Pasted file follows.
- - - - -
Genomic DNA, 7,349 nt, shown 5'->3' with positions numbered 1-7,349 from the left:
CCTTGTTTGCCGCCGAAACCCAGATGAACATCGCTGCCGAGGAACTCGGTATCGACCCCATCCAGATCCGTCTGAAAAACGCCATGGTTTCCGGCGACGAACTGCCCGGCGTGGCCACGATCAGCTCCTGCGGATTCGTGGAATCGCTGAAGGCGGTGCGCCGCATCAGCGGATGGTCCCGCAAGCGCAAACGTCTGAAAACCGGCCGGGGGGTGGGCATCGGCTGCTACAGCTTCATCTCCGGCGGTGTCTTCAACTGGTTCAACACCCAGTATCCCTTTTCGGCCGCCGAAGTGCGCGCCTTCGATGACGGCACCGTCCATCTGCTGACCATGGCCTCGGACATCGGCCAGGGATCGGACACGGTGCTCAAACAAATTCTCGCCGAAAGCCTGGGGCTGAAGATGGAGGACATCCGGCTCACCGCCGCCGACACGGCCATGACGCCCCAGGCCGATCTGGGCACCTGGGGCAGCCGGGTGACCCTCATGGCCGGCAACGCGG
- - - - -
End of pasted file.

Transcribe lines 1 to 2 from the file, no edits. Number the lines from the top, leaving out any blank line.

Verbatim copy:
Genomic DNA, 7,349 nt, shown 5'->3' with positions numbered 1-7,349 from the left:
CCTTGTTTGCCGCCGAAACCCAGATGAACATCGCTGCCGAGGAACTCGGTATCGACCCCATCCAGATCCGTCTGAAAAACGCCATGGTTTCCGGCGACGAACTGCCCGGCGTGGCCACGATCAGCTCCTGCGGATTCGTGGAATCGCTGAAGGCGGTGCGCCGCATCAGCGGATGGTCCCGCAAGCGCAAACGTCTGAAAACCGGCCGGGGGGTGGGCATCGGCTGCTACAGCTTCATCTCCGGCGGTGTCTTCAACTGGTTCAACACCCAGTATCCCTTTTCGGCCGCCGAAGTGCGCGCCTTCGATGACGGCACCGTCCATCTGCTGACCATGGCCTCGGACATCGGCCAGGGATCGGACACGGTGCTCAAACAAATTCTCGCCGAAAGCCTGGGGCTGAAGATGGAGGACATCCGGCTCACCGCCGCCGACACGGCCATGACGCCCCAGGCCGATCTGGGCACCTGGGGCAGCCGGGTGACCCTCATGGCCGGCAACGCGG